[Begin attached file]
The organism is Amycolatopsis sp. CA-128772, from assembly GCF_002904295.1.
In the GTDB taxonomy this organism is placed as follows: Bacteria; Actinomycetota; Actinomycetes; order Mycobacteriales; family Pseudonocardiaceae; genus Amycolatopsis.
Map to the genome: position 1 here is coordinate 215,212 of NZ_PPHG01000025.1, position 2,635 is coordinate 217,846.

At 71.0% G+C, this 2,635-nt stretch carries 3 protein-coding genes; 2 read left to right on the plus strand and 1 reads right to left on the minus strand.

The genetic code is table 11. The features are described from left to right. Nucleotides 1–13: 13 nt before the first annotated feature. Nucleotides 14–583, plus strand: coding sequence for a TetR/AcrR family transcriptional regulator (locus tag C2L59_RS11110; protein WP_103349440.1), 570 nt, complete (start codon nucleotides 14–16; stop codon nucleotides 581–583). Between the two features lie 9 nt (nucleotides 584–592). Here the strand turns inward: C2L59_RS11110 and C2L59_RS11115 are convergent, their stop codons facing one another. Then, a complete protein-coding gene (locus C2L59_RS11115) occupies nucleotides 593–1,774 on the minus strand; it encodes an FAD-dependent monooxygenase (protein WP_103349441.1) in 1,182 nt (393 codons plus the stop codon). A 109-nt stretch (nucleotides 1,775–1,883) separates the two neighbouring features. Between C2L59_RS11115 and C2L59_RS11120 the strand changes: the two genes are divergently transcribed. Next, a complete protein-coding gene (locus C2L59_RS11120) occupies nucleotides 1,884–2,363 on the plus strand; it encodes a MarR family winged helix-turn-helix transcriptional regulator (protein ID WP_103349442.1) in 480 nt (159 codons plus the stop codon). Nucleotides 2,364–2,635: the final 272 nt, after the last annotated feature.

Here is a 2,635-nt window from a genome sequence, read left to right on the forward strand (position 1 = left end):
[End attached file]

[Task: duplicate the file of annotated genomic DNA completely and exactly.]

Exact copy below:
The organism is Amycolatopsis sp. CA-128772, from assembly GCF_002904295.1.
In the GTDB taxonomy this organism is placed as follows: Bacteria; Actinomycetota; Actinomycetes; order Mycobacteriales; family Pseudonocardiaceae; genus Amycolatopsis.
Map to the genome: position 1 here is coordinate 215,212 of NZ_PPHG01000025.1, position 2,635 is coordinate 217,846.

At 71.0% G+C, this 2,635-nt stretch carries 3 protein-coding genes; 2 read left to right on the plus strand and 1 reads right to left on the minus strand.

The genetic code is table 11. The features are described from left to right. Nucleotides 1–13: 13 nt before the first annotated feature. Nucleotides 14–583, plus strand: coding sequence for a TetR/AcrR family transcriptional regulator (locus tag C2L59_RS11110; protein WP_103349440.1), 570 nt, complete (start codon nucleotides 14–16; stop codon nucleotides 581–583). Between the two features lie 9 nt (nucleotides 584–592). Here the strand turns inward: C2L59_RS11110 and C2L59_RS11115 are convergent, their stop codons facing one another. Then, a complete protein-coding gene (locus C2L59_RS11115) occupies nucleotides 593–1,774 on the minus strand; it encodes an FAD-dependent monooxygenase (protein WP_103349441.1) in 1,182 nt (393 codons plus the stop codon). A 109-nt stretch (nucleotides 1,775–1,883) separates the two neighbouring features. Between C2L59_RS11115 and C2L59_RS11120 the strand changes: the two genes are divergently transcribed. Next, a complete protein-coding gene (locus C2L59_RS11120) occupies nucleotides 1,884–2,363 on the plus strand; it encodes a MarR family winged helix-turn-helix transcriptional regulator (protein ID WP_103349442.1) in 480 nt (159 codons plus the stop codon). Nucleotides 2,364–2,635: the final 272 nt, after the last annotated feature.

Here is a 2,635-nt window from a genome sequence, read left to right on the forward strand (position 1 = left end):